stories of inspiration, writing life and more…
As published on Huffington Post
I’ve just emerged from 94 hours unplugged at a hilltop monastery off the coast of Big Sur, California. Last year, I did the same thing but for different reasons. My friends thought I was nuts. I told them I needed to unplug, sleep, write and think. I didn’t go for vespers, prayer, or any service. I’m not even Catholic; however, I had a confession: I am addicted to my cell phone.
I was snorting email and texts like a coke addict.
I felt my heart pound, and not in a good way, when I lost the last bar of reception a few miles north on Highway 1. How would I know my daughter’s conjunctivitis was going away? Would she be okay while I was gone for five days? What if a friend needed to talk? What if I did? I was on my way to a silent retreat. No Wi-Fi. No cell phone. Here we go, I thought. When I drove up the steep driveway to the reception, I felt less like a retreatant and more like a reluctant “guest” at the Betty Ford Clinic. I have never abused substances, but technology seemed game.
Who would ever know? I appeared in balance. I didn’t sleep with my phone, at least.
First, there is irony in all of this. For years, I prided myself on being a late adapter to technology. I was the last person of all my friends to get a cell phone and the last to convert to a smart phone. I am a skeptical consumer. I grew up in Amish Country. I boasted a love of minimalism and simplicity associated with aesthetics. Less is more guided my buying habits and helped keep my home, closet and office in check. But my head had become cluttered and chaotic. I had become an information hoarder. It felt gross and completely out of whack — and character.
A constant need to see incoming emails and texts drove me to check my phone at least every 10 minutes of my day. I even found myself checking emails before a hike, when the whole point of the hike was to unplug for an hour at least. What could I possibly do with that information? Did any of it matter? It’s not like I had a sick relative or friend in hospice. I mean seriously.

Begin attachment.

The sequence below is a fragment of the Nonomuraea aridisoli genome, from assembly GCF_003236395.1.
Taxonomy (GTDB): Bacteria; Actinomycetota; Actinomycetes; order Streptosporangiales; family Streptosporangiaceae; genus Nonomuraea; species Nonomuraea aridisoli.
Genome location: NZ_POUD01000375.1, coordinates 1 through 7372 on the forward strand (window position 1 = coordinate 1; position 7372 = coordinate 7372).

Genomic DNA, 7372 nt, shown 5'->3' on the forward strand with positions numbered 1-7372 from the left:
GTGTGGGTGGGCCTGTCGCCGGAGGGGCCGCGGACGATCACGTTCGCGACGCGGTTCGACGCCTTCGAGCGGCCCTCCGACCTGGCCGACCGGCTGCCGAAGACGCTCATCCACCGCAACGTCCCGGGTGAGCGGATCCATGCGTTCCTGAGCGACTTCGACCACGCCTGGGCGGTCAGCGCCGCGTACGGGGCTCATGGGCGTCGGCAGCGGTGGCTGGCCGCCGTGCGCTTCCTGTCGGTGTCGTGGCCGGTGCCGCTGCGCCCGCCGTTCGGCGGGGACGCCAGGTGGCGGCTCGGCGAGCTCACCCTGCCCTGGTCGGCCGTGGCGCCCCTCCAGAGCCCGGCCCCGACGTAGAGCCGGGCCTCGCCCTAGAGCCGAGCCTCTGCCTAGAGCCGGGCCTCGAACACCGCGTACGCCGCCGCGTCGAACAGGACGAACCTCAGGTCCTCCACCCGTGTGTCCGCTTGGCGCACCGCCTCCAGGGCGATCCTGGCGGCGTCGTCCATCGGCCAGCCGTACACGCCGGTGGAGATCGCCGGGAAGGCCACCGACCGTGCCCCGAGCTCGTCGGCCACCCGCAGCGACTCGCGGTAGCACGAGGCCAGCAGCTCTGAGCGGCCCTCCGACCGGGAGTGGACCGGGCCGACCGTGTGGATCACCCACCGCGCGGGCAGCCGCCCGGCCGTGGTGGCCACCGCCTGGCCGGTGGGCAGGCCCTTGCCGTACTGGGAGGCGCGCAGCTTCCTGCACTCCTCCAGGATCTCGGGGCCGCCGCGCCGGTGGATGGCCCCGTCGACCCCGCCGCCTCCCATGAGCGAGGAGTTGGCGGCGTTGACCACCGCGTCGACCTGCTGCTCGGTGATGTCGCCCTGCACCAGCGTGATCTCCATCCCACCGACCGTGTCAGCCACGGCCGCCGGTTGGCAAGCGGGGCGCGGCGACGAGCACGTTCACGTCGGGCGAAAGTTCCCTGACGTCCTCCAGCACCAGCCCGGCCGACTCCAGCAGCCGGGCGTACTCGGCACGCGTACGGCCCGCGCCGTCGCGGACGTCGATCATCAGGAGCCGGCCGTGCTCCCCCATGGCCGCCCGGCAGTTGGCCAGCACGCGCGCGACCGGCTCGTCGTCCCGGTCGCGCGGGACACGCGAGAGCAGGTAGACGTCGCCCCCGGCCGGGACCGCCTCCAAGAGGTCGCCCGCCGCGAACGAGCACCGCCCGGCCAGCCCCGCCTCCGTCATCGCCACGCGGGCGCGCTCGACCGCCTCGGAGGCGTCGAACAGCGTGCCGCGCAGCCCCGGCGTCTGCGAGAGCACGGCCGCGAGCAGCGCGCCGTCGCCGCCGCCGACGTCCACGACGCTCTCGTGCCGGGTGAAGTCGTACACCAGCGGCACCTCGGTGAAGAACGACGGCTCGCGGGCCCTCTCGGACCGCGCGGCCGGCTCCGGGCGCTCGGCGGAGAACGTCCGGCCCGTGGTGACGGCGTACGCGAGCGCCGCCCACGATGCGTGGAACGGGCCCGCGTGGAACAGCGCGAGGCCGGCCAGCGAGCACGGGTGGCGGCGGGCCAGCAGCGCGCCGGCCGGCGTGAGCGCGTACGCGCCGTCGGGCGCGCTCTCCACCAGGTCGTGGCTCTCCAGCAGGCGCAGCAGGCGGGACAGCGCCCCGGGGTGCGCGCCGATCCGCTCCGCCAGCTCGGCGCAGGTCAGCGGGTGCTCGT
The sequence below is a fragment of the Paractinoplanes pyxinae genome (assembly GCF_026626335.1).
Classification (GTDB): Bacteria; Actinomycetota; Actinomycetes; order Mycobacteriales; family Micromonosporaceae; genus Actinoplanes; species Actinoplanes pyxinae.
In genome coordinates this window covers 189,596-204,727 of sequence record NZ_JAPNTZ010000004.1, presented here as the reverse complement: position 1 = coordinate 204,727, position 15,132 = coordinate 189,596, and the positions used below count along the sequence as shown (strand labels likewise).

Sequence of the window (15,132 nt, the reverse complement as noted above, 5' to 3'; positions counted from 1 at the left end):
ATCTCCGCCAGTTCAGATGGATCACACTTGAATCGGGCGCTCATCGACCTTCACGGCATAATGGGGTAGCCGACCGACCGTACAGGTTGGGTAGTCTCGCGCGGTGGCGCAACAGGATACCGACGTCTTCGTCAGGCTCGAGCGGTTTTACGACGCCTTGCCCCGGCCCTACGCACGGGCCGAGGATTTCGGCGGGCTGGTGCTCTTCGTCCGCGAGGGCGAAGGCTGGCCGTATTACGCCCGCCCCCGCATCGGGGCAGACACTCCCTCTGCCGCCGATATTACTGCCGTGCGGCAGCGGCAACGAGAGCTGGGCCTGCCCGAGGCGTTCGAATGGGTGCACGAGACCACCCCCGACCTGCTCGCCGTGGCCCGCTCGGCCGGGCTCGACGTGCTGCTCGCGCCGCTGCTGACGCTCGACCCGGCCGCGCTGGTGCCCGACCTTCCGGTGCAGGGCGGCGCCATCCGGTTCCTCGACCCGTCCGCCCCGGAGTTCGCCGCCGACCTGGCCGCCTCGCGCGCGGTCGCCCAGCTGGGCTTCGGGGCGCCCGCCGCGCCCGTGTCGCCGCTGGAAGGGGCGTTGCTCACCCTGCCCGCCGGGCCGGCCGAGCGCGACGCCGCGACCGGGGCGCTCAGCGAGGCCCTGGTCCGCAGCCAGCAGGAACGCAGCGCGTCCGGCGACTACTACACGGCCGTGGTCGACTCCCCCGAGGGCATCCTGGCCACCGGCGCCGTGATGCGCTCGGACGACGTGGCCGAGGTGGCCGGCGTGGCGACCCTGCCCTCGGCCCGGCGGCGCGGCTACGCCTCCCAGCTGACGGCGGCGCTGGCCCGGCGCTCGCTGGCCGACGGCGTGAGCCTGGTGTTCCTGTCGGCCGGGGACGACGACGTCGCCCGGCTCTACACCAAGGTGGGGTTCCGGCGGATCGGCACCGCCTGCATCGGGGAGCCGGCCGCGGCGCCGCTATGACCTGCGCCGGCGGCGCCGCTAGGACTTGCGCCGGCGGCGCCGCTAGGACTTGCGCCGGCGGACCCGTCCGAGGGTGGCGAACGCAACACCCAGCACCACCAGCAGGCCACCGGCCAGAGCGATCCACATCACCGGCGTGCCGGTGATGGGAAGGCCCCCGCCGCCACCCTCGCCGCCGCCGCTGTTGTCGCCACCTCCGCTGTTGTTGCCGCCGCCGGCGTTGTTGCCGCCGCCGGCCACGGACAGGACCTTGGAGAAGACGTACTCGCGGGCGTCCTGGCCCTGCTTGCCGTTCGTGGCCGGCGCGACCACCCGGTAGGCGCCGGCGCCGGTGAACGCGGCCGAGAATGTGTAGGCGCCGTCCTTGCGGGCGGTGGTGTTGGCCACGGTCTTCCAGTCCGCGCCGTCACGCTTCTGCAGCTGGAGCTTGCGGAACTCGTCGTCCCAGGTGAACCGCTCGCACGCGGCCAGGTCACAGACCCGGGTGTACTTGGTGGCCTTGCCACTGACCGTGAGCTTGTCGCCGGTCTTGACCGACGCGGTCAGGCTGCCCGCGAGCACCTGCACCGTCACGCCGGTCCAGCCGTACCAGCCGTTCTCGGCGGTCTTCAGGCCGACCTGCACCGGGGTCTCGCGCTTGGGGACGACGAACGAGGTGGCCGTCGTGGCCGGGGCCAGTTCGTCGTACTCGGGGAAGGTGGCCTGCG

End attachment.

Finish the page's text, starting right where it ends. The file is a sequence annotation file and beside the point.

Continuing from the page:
Here’s the kicker. It’s not even like I was compelled to respond. Responding wasn’t motivating me to keep getting a hit of “connection.” I knew everything could wait. Why couldn’t I?
It got worse. It’s one thing to keep a technology addiction hidden at work. No one has to know, unless you’ve adopted some very helpful apps to keep you off the Internet when you actually need to get work done. The dark side of my addiction seeped into off work hours.
How addicted was I? You be the judge. My own assessment might be mild compared to most. Or more severe. Wherever the pendulum swings, we all find ourselves on it, somewhere.
Here’s a snapshot. When I was waiting to pick up my daughter at preschool, I snuck in a peek. While my daughter swung from the monkey bars at the playground, I eventually got careless and pulled out my phone, in plain sight of other parents and kids and texted away, LMAO at inside jokes no one around me could understand. While I cooked dinner, I responded to more texts.
Silly things. Fun stuff, right? Harmless. In the midst of conversations, I still responded to these things, and when I had a chance, because why not, I returned emails. Done. Off the list. That felt good. But did it really? What benchmark was I measuring myself against if all my life had become were mostly online moments interspersed by, oh yes, real life?
I had become that parent and person I had detested. I was choosing the phone over my child during the most precious moments of her life. A few times at dinner, I even hid my cell phone on my thigh, under the table to see what rolled in — turns out nothing that needed my immediate attention other than the people in my immediate presence.
I was in bad shape. I just didn’t know how bad until I had 94 hours to unplug for real. Who sweet talks a monk into a password anyway? If this sounds blasphemous, it is. My imagination was painting lots of scenarios, that, should I find the disconnection unbearable, I could find my way out of. I could get in my car and drive five minutes down the road to a store that carried wireless. I could pay for access. But I refused to get in my car and so I let it sit for five days.
The monastery is not a place for everyone. I lived in a trailer with a single bed, desk and rocking chair. The one luxury, other than a hot shower, was a small kitchen with a propane burner; however, when I first attempted to light it, I almost singed my eyebrows. That would have saved me some expenses in waxing, but still. There were dented screens and drafts, ants and moths and mice. Maybe a bit too extreme for some. There were a lot of other places I could have gone with my five precious days. I didn’t want yoga classes, the noise (albeit well-intentioned) of gurus, workshop leaders and life coaches. I just needed everyone and everything to shut up, please.